June Parenting News Recap: Dad Shaming, No Kid Fantasies and Cell Distractions.

1) NY Times – The Damage of Dad-Shaming

My thoughts after reading this:
My Dad-Shame came on a chilly winter day at the library. My child’s full diaper could not wait and she tried to roll off the changing pad of the family restroom. As we got ready to head to the car, I struggled to put on her jacket and get her into the stroller. Just then, a young woman walked by, smiled at my frustration and condescendingly said, “Dad’s day with daughter.” The “Dig” implied that I was struggling due to inexperience and it hurt because I was a stay at home dad who was with her all the time. If the woman saw the exact same behavior with my wife, I suspect the comment might have been “oh she must be hungry,” or “she must be tired.” It was something that stuck with me, but it also made me appreciate the countless people who have had kind words and positive interactions with my daughter.

Key Article Takeaways –
* When Dads are criticized or shamed for their parenting, it often leads to them wanting to be less involved.
* There can often be a double standard where dads get an undue amount of praise for doing things that moms are simply expected to do.
* Dad’s want to be involved but often have a different parenting style.

2) Wall Street Journal – It’s okay to feel ambivalent about your children

My thoughts after reading this:
The article references several examples of parents who are struggling with the notion of their own individuality, including a reference to a dad who feels like his kids have kept him from leading the life he wants. This makes me think of an important quote from Pastor Stephen Furtick: “We Overestimate what we could do with an opportunity we don’t have and underestimate what we could do with an opportunity we do have.” It seems like in society, there’s so much focus on “What If” as opposed to “What now”. I feel sorry for the father who questioned his decision to have kids, but I think that it’s important to remember that kids don’t have to get in the way of our dreams, they can make us move mountains to accomplish them. Before my daughter, I used to write in-depth analytical pieces about politics, race and the challenges of growing up as a millennial. I literally used to wake up some nights, stressed out about what I was writing about, but now I am enjoying every moment that I get to write about parenting. My child hasn’t stolen my individuality, she’s enhanced it.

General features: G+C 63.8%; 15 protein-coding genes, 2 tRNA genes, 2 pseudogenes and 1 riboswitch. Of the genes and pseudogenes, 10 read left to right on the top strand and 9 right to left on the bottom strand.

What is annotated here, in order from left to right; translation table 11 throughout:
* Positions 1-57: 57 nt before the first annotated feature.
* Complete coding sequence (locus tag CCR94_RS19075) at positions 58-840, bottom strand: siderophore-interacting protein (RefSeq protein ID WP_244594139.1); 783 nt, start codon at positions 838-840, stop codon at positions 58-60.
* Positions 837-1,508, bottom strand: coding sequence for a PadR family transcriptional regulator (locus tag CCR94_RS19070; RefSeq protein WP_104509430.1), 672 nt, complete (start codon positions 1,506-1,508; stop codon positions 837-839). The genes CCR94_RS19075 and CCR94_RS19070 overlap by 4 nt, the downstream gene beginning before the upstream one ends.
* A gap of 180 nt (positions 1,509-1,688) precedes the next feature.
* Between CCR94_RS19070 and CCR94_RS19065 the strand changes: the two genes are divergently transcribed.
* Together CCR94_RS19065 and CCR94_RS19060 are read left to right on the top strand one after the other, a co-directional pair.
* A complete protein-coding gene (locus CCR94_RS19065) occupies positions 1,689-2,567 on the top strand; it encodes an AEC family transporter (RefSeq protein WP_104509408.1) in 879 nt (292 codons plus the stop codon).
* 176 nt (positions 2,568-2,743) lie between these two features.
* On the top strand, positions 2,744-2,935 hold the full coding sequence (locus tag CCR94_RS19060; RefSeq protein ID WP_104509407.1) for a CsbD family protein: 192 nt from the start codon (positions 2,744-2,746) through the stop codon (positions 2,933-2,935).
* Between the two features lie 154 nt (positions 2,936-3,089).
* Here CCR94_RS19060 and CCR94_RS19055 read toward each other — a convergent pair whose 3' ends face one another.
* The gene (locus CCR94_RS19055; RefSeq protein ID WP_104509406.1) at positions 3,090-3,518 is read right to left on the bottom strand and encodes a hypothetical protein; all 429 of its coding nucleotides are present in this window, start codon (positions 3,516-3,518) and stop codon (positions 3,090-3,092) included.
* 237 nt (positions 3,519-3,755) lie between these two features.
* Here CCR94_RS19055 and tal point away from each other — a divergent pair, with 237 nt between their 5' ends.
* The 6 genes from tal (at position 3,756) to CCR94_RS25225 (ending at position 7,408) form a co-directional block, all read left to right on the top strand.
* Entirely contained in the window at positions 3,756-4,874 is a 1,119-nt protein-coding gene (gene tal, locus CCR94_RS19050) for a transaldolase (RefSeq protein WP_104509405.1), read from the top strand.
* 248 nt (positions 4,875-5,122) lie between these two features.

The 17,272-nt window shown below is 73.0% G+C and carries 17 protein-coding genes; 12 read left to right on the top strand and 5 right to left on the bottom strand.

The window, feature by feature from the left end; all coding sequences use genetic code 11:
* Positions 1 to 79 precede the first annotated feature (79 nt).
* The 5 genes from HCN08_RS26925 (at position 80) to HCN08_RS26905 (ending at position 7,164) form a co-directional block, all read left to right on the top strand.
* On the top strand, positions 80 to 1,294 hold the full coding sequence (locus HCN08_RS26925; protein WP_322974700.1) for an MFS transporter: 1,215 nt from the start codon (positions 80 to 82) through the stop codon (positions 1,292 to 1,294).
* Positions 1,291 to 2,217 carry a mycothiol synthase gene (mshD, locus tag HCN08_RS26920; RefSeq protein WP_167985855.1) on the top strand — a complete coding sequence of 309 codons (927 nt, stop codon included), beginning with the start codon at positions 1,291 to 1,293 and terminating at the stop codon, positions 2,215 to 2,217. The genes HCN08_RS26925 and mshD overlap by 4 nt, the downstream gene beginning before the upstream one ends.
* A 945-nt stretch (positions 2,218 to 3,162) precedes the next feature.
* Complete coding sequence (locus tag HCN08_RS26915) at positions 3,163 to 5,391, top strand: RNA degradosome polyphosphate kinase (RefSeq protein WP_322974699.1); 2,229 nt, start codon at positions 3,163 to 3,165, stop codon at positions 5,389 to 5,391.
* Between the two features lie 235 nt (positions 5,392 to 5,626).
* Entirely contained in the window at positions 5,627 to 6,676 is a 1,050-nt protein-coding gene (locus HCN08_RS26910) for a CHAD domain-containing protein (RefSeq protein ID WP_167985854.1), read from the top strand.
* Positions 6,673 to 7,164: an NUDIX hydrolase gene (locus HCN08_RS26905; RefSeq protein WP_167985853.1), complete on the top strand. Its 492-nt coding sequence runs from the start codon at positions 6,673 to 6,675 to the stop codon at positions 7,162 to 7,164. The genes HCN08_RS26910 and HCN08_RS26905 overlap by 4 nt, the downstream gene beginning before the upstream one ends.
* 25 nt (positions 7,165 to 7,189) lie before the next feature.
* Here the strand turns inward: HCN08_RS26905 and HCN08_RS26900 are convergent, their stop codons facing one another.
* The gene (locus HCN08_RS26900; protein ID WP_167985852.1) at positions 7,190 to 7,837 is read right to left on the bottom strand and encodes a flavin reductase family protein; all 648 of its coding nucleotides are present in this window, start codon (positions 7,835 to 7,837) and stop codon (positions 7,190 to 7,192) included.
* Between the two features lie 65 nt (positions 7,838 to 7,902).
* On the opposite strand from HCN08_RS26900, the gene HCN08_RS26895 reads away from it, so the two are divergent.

Key Takeaways –
* The article begins with a dad struggling with his decision to have children and wondering what his life would have been like if he never had them.
* Studies are paying more attention to depression in fathers and parental feelings of ambivalence (having mixed feelings or contradictory ideas about something or someone.)
* Ends with an intriguing quote “You can love your kids and still want to flee from them.”

3) Thrive Global – Parenting While Distracted

My thoughts after reading this:
I’ve been hearing a lot about distracted parenting in the news and recently downloaded an app to track my own screen time. I think it’s incredibly important to put your phone down and focus on the moment when you are with your kids. Play is the business of children, and it’s important that we help facilitate their learning with our attention.

* The article cites a phenomenon known as the “Still Face Paradigm” in which infants grow weary if their parent is physically in the room but expressionless and emotionally unavailable.
* References a Global study surveying children, who believe that their parents checked their devices too often and felt “unimportant” when they did.
* States the importance of being wary of where we focus our attention.

Thanks to the family and friends who have shared news and information with me. Each month I plan to highlight relevant articles and share them.


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